What is the deepest-living fish?

The deepsea has long held a fascination for people.  What is the 'fishy depth record'?

A Cuskeel, Barathrites sp

Carl Bento © Australian Museum

The fish that currently holds the depth record is a species of cuskeel (family Ophidiidae) called Abyssobrotula galatheae. This 20 cm long fish has been collected from the Puerto Rico Trench at a depth of 8,370 m (27,455 feet).

The cuskeel in the upper image is Barathrites sp. It was collected at a "mere" 3,300 m. The fish is registered in the Australian Museum Ichthyology Collection (AMS I.28746-002). View the factsheet for this species.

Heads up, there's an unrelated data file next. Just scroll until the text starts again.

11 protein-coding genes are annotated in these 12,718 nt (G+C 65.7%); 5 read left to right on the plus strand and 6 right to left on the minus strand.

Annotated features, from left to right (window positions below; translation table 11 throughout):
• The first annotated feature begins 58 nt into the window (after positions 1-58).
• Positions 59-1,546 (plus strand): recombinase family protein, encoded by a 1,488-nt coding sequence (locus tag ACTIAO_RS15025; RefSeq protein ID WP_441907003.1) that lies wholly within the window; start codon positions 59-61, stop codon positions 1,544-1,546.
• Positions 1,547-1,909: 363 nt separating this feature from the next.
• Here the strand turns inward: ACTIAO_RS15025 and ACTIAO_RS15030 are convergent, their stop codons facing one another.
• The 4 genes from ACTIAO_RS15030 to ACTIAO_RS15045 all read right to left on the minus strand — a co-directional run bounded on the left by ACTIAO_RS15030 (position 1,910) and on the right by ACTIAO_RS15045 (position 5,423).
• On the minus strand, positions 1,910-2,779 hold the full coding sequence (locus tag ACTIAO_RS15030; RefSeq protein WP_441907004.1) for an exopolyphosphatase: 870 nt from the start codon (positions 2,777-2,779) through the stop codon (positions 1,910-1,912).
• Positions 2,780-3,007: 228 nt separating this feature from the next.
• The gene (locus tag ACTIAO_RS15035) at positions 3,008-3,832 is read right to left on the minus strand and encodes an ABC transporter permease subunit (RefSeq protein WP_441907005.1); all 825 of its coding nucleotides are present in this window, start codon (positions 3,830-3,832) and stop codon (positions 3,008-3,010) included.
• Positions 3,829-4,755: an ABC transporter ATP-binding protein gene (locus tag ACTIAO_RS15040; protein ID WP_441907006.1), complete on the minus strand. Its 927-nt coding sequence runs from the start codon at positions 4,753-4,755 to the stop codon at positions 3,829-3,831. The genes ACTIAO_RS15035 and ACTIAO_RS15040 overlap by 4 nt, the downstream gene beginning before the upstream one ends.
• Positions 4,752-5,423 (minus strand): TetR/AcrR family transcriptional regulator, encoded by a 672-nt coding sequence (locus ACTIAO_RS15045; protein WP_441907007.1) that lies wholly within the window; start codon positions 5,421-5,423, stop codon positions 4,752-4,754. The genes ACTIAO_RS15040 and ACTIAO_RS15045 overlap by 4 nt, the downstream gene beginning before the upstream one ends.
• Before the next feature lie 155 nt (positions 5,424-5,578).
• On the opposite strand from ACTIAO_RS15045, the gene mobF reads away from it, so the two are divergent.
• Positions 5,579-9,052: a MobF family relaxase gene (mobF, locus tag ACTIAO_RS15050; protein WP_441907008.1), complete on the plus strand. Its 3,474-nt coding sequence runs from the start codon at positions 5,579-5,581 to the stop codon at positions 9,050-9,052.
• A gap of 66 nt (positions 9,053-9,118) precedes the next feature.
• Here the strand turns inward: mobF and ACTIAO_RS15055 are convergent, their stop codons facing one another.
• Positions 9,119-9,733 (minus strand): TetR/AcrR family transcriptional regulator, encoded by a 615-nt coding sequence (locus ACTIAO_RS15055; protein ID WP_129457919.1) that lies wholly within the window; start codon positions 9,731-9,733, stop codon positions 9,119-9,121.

Dr Shillito of the Universite Pierre et Marie Curie, Paris, France, recently used a new device called an abyss box to capture and bring live to the surface a deepsea zoarcid fish, Pachycara saldanhai. The fish was caught, and filmed, at a depth of 2,300 m on the hot vents of the Mid-Atlantic Ridge.

More deep fish links

Further reading

  1. Neilsen, J.G in Paxton, J.R. & W.N. Eschmeyer (Eds). 1994. Encyclopedia of Fishes. Sydney: New South Wales University Press; San Diego: Academic Press [1995]. Pp. 240.

 


Mark McGrouther , Collection Manager, Ichthyology
Last Updated:

Tags fihes, fishes, ichthyology, deepest, Abyssobrotula galatheae, cuskeel, Barathrites, Zoarcidae, abyss box,